The holidays are fast approaching and with them the madness, the mayhem and chaos. I love holidays. I love celebrations and traditions. Spending time with family. The food, the games and gifts. Everything about the holiday season enchants me. Except the stuff. The mindless spending that results in more stuff. Stuff to be kept and cleaned and stored and organized. Since embracing minimalism within the last year, “stuff” and I haven’t been getting along. I used to drive past a garage sale and couldn’t resist the urge to go buy something. Who knows what good deals might be lurking on those crowded, disheveled tables? But to honest, the stuff I buy at a garage sale this year will likely end up in my own garage sale next year. So much of what we have in our own homes is unnecessary and un-used. And so much of what we give and receive during the holidays adds to the clutter and junk in our lives. It provides temporary entertainment upon being opened, but then gets added to the collection of “stuff” in our lives. Many parents face this dilemma each year. How to make Christmas special without spending too much and feeding commercialism. There are lots of good ideas for gift giving, that will simplify life. I personally like to focus on gifts that provide long lasting memories and experiences. On a practical side, I tend to follow the gift formula of “something they want, something they need, something to wear and something to read.” This tends to reign in unrealistic expectations from my kids of the endless supply gifts they might otherwise expect. But, lets be honest. I also want each holiday to be wonderful and full of sweet moments that my family will forever treasure in their memories. I want my kids to have lots of reasons to visit home when they are grown and gone.
In talking to friends, I have noticed that the word “tradition” is loaded. For some people it gives them warm fuzzies, but for others, it conveys something strict and unmoving. They shy away from it, because it held them back or tied them down. But in our family, traditions help us mark the seasons and holidays. They evolve over time as our family changes and grows, but still give us a sense of anticipation, looking forward to the sweet and familiar. We have several types of traditions that make our family holidays charmingly predictable and we all look forward to different ones for different reasons.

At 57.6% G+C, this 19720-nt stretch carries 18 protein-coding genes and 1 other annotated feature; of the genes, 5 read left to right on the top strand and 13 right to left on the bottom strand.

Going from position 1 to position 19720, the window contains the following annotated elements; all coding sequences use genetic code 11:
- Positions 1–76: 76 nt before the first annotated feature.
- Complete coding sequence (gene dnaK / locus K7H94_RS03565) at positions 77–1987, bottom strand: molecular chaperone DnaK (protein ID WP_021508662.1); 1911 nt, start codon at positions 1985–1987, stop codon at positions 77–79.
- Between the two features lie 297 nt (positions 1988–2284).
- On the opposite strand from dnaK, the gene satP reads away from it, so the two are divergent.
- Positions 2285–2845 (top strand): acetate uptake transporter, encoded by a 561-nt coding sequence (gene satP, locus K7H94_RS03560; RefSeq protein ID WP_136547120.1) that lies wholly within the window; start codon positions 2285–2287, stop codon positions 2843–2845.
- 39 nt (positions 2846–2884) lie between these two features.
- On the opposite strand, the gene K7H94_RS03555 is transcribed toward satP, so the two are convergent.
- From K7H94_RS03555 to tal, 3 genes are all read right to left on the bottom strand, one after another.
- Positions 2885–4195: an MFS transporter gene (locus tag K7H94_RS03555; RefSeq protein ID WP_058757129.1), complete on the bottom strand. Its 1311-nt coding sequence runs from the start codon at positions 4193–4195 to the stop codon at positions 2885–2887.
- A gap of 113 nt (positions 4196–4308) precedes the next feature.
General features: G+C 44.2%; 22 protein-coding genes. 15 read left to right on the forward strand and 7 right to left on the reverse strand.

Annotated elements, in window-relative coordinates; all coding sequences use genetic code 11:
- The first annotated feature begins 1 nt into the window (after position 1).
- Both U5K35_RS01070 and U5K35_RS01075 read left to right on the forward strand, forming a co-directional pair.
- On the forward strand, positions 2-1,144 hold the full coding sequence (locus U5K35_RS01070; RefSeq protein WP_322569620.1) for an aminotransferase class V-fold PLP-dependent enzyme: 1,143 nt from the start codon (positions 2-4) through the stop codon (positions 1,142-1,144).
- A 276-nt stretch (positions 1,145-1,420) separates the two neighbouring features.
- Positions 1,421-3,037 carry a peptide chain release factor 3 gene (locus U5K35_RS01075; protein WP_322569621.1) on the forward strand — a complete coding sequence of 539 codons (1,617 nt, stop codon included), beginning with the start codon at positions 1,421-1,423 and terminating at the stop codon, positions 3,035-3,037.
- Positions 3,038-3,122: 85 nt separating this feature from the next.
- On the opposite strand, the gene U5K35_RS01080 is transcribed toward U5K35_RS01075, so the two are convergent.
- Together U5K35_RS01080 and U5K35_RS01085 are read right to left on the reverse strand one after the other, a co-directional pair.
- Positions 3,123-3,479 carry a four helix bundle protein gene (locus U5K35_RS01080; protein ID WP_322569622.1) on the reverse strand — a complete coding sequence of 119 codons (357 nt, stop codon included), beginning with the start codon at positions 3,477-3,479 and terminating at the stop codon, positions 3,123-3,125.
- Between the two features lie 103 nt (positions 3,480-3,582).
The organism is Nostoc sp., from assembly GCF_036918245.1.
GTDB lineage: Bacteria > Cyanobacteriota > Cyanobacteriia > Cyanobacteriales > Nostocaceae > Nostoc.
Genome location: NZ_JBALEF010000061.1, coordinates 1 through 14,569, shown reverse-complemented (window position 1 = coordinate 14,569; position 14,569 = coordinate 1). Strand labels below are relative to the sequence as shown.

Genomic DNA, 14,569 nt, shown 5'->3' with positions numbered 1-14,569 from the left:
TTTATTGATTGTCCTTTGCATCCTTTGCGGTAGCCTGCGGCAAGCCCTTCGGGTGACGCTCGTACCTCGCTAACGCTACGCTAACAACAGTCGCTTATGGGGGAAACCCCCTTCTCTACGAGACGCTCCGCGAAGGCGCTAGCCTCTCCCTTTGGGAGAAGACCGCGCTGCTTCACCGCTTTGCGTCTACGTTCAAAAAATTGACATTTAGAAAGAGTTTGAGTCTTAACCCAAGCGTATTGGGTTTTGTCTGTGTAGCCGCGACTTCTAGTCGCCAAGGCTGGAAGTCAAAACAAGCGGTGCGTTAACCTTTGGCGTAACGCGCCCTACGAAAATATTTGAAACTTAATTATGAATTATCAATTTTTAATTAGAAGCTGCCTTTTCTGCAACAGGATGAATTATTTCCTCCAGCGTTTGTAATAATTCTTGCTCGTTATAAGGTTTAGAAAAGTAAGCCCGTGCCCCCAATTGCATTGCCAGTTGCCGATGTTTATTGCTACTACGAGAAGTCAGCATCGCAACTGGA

1. Foods. Let’s be honest. Food is important all the time, but people throughout history have used food to celebrate both important, moments occasions as well as everyday triumphs. Food traditions make your mouth water and the process of preparing and feasting on certain favorites together is very bonding. In our family every holiday “feast” is looked forward to with glee. Every member of the family gets to choose one dish and is responsible for preparing (or if you are a little person, as least helping) with that dish. This makes it fun and interesting, because there will aways be some family members who choose the same thing and always some that introduce something new. This also assures that there is something that everyone likes.
On Christmas morning we always have eggs benedict, which is a tradition my husband brought from his family. We have it down to a science, the various tasks involved and the assembly line to make them efficiently.